Belfast Telegraph

Can anyone stop Harryville from retaining the Junior Cup?

By Martin Mawhinney

When it comes to this year’s Junior Cup, there is no question of who carries the favourites’ tag.

Harryville Homers are the current holders and have shown no sign of buckling under the weight of expectation as they endeavour to make a successful defence of the most coveted trophy in Junior football.

The men from the Ballymena Saturday Morning League are flying the flag for north Antrim again, and look primed to do the business in Division One as well as having the odds stacked in their favour for the big knockout competition too.

Currently poised second in the table, six points behind their old rivals Carniny Rangers, they have a 100 per cent record over their 14 games.

They have already firmly established themselves as one of the very best Junior football sides in Northern Ireland, but Robert Duddy will want to push his players on to even further greatness, with the aim of not only matching the two-in-a-row of Strathroy Harps (the team who thumped them 3-0 in the 2013 final), but to surpass it in a bid to equal Immaculata’s as yet unrivalled three successive Junior Cups at the end of the last decade.

NAFL Division 2B side Ardoyne WMC were cast aside 3-0 in the quarter-finals by the north Antrim outfit, so the form guide might suggest that a Division 2C opponent would cause even less of an issue.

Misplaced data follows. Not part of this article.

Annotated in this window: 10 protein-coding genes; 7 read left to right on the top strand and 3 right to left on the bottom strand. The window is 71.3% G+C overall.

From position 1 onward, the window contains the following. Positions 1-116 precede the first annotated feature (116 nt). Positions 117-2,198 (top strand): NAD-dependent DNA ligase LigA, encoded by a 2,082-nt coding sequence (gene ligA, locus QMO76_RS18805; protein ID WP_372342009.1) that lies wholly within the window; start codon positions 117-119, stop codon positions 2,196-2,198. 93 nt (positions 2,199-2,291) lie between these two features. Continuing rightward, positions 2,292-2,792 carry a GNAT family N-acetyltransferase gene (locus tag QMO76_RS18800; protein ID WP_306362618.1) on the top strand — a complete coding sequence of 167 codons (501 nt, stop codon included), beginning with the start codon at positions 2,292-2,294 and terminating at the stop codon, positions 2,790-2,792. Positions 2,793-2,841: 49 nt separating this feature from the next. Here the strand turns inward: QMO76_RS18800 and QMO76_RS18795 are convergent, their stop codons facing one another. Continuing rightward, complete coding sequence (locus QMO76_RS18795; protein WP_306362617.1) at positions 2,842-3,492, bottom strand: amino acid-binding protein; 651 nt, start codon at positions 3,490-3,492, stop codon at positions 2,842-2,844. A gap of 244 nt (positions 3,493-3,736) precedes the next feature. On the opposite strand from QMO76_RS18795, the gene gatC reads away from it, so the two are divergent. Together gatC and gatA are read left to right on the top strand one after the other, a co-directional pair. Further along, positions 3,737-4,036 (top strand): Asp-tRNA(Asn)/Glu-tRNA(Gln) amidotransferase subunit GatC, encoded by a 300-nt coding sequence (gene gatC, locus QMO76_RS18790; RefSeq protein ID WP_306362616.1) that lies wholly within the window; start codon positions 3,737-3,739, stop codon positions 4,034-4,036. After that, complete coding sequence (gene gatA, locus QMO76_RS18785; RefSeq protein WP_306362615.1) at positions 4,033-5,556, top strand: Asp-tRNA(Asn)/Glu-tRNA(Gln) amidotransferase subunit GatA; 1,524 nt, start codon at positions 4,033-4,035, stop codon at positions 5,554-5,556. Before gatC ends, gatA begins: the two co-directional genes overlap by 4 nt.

Harryville would be foolish to underestimate the threat posed by fellow Belfast side Lower Shankill in the semi-final, however.

Time and again, Stephen Paul’s team have shown their ability to shock and surprise higher-ranked opposition, particularly so in the Clarence Cup, as established Intermediate level clubs such as St Pat’s YM and Dromara Village will attest. High-flying progressive side Tullycarnet were another to fall by Lower Shankill’s wayside.

Next Tuesday night at Seaview, they will have the opportunity to make a statement against the biggest scalp-takers in amateur football at present, Immaculata, in the semi-final of the Clarence Cup, but a win over the Homers would really lay down the gauntlet.

Rosemount Rec manager Mark Miller will have a fantastic marker on his CV when he looks back at his first season in management now, no matter what happens. But the former Armagh City and Ards Rangers striker will - who still has a key role on the playing staff - really would love to top it all off with the piece of silverware everyone wants.

If he’s honest, he would admit he never expected to see the Greyabbey men this far in the competition. Working hard to bring players in and re-introduce others who had previously left the club and his coaching staff have undertaken a rebuilding process, and are reaping immediate rewards.

This was the first season they had ever reached the quarter-finals, and now a tie with Hill Street stands in their way of a final that forever lie in Rosemount folklore.

As the only remaining representatives of the Mid Ulster League, Hill Street manager David Wilson is proud to have the 1996 and 2005 competition winners back in the conversation once again.

The Lurgan-based supremo has always set a second successive MUFL Division 1 title as his ultimate aim for this campaign, but with the club needing to win every one of their handful of games just to bring themselves into the reckoning, it may yet to turn out to be a bridge too far.

Indeed, the Junior Cup probably represents their biggest opportunity to land some silverware this year.

After all, it is only two games from glory...

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